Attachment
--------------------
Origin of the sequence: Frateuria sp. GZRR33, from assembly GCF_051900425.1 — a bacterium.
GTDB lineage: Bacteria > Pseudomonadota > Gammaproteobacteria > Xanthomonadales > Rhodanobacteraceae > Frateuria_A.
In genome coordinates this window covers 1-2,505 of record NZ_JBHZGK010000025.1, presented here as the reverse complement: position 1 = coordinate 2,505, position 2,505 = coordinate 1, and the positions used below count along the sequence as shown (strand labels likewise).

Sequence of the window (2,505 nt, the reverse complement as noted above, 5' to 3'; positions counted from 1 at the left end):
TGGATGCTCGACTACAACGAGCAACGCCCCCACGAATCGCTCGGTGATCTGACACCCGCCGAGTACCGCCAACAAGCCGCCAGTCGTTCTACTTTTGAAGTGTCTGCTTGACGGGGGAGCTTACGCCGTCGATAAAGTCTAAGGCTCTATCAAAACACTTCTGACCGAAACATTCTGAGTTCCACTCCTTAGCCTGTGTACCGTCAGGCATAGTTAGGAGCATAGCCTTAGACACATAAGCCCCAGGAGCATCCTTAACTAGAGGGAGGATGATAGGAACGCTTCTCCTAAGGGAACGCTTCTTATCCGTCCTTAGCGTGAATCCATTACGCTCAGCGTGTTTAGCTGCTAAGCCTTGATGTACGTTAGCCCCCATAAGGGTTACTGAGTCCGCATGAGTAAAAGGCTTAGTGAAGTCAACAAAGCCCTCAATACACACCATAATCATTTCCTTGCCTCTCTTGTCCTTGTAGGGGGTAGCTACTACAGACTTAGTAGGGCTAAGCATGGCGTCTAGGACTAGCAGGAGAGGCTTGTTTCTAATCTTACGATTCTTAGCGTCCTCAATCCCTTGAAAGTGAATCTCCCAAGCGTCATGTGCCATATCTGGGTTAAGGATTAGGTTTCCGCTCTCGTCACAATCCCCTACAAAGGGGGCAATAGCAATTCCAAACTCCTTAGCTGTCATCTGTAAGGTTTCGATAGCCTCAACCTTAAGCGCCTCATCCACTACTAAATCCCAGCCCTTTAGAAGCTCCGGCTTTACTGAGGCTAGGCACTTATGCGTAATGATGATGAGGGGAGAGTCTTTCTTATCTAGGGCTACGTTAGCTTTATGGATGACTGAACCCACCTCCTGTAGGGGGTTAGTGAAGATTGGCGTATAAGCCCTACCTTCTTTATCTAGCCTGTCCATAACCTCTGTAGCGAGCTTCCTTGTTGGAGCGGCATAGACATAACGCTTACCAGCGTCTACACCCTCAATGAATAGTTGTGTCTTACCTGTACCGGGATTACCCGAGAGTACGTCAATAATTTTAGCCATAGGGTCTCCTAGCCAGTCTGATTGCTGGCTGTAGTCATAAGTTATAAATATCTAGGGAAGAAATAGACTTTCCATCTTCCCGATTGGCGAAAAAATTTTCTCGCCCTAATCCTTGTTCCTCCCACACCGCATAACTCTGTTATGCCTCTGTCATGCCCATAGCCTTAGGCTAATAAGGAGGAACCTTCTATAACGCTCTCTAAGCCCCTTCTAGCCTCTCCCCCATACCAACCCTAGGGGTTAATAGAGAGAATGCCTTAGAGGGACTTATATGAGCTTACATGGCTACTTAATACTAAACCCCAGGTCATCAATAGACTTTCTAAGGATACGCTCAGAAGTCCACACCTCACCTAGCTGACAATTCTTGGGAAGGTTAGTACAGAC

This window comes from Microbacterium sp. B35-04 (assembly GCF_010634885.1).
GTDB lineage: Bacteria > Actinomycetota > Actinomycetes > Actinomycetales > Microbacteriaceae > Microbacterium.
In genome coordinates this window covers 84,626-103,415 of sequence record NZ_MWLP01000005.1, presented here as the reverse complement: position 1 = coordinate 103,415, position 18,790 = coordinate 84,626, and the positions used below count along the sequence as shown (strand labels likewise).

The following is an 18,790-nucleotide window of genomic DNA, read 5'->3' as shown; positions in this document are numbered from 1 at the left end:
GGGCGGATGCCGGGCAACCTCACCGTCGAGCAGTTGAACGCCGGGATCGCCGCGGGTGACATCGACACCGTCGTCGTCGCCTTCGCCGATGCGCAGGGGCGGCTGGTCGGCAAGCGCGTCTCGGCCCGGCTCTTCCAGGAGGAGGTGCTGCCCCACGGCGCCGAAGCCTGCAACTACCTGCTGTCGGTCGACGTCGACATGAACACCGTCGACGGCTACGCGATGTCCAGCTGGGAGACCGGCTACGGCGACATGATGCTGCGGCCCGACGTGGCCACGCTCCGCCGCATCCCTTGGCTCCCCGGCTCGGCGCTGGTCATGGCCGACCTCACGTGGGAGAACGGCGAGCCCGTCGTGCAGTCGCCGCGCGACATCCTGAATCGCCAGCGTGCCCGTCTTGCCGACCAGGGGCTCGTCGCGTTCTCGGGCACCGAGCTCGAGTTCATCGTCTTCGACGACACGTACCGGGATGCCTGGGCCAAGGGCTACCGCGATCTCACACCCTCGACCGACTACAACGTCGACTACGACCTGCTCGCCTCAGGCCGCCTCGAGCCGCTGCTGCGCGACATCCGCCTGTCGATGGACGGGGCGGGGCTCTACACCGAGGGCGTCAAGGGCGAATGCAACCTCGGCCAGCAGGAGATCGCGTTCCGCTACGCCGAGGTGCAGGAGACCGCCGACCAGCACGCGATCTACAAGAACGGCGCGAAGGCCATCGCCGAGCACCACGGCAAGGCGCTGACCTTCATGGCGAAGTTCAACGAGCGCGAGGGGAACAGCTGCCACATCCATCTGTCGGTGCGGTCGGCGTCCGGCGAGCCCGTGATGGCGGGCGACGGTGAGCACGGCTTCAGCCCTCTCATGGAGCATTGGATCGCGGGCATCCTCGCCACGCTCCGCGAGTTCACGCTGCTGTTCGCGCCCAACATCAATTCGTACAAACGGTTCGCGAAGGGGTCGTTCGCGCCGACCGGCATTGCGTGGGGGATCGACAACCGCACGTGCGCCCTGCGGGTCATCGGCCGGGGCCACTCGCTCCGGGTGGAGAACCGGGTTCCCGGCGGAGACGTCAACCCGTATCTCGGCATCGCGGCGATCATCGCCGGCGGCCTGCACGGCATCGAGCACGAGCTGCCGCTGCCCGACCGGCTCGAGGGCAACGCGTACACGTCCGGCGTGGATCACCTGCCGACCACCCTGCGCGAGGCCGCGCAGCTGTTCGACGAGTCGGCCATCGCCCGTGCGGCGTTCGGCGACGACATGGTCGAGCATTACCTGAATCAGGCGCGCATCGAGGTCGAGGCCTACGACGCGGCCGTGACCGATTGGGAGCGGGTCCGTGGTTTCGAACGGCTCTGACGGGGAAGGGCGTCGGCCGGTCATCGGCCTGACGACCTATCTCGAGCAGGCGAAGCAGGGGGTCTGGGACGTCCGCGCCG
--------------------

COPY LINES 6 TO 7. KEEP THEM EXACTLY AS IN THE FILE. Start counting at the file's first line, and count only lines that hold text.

This window comes from Microbacterium sp. B35-04 (assembly GCF_010634885.1).
GTDB lineage: Bacteria > Actinomycetota > Actinomycetes > Actinomycetales > Microbacteriaceae > Microbacterium.